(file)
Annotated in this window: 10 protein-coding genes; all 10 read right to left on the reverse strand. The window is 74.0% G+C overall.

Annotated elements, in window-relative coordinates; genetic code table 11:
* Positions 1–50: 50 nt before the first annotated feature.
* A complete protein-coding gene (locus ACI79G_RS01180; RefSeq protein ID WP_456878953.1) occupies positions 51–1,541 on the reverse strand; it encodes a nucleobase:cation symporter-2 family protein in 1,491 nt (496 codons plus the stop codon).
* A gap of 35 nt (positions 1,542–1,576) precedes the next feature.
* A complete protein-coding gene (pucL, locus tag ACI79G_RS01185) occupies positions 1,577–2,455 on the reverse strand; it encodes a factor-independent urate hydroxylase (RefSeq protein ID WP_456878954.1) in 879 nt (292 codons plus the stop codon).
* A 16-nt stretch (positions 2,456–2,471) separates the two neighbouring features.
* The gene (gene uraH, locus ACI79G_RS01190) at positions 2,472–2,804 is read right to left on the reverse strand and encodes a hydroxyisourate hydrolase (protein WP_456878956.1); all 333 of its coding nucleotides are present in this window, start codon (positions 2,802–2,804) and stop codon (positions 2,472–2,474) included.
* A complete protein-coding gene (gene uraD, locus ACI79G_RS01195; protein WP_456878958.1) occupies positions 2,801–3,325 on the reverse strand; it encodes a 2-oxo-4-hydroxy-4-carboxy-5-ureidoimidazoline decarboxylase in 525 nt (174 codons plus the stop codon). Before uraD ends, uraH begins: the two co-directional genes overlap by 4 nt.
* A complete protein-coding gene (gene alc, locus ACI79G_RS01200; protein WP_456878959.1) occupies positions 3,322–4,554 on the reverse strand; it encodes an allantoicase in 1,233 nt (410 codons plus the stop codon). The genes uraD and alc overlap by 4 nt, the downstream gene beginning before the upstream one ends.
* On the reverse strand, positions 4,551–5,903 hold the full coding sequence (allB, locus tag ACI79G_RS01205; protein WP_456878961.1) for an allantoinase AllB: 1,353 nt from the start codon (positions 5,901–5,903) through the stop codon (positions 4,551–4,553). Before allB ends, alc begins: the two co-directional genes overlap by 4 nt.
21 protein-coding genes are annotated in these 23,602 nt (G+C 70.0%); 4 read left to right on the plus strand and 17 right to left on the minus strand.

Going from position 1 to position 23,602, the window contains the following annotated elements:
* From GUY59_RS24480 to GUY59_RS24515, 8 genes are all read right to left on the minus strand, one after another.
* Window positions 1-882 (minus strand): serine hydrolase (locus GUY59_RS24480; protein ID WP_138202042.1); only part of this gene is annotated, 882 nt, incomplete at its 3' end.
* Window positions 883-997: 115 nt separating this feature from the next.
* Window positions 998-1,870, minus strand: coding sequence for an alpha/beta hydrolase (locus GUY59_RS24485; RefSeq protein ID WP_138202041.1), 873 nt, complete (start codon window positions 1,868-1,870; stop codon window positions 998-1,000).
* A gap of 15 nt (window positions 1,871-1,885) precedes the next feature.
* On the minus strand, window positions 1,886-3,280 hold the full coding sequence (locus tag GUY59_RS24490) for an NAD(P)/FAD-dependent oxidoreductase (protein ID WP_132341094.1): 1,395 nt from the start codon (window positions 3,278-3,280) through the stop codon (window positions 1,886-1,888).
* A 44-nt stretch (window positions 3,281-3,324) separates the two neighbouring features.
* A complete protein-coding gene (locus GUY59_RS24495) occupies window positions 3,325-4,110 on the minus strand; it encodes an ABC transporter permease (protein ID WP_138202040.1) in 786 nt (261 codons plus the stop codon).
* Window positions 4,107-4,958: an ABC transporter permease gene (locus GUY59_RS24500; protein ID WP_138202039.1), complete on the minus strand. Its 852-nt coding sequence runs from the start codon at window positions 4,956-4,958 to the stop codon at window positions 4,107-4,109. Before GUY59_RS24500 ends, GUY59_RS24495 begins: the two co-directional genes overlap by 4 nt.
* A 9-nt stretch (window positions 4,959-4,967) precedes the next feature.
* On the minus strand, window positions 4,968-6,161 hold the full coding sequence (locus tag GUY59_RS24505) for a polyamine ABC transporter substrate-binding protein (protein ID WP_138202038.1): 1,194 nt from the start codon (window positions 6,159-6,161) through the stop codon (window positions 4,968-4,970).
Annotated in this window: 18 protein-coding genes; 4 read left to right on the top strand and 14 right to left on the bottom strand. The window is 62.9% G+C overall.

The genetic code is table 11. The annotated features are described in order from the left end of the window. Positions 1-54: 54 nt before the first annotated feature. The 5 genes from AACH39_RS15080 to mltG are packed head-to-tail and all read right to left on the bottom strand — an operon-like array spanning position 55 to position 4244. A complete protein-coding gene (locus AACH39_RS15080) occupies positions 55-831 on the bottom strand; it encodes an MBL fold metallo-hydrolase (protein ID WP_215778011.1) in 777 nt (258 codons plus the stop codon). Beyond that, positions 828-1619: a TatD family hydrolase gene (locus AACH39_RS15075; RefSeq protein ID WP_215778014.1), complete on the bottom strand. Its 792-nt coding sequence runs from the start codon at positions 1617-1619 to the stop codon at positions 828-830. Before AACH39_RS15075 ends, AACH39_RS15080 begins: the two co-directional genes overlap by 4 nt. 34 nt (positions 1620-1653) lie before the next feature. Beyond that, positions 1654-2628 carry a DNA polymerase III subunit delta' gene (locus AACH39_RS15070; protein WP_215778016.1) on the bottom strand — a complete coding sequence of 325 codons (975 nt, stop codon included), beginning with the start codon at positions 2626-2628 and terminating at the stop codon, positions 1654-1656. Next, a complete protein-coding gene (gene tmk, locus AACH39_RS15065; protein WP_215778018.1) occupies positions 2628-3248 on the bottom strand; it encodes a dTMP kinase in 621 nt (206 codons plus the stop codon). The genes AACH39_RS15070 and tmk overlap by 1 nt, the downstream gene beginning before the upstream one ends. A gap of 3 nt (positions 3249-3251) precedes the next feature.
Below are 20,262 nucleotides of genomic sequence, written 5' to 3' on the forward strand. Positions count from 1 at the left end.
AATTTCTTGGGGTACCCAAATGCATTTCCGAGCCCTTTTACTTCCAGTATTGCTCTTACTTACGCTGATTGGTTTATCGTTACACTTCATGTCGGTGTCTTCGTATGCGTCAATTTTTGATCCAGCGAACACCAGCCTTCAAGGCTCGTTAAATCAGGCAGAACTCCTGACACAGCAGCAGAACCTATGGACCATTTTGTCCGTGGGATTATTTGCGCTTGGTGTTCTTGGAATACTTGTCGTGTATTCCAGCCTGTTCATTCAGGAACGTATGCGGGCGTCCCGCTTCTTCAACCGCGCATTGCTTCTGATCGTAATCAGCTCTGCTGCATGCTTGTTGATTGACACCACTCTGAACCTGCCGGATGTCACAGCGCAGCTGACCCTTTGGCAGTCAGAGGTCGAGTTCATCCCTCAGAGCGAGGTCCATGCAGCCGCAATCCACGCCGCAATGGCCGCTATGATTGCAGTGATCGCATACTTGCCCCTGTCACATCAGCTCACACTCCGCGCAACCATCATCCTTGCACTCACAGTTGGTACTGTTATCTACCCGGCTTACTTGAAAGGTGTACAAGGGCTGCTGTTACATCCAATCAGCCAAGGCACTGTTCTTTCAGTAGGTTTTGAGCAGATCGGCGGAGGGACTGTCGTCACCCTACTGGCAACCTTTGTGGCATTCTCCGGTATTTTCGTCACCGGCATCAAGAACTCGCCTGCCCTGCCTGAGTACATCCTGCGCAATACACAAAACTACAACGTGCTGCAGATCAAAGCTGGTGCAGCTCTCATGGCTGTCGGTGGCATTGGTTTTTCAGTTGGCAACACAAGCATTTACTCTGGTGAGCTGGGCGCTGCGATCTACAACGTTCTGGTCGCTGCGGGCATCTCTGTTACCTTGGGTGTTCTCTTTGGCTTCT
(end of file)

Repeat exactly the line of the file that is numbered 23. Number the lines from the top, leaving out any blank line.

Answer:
* A 9-nt stretch (window positions 4,959-4,967) precedes the next feature.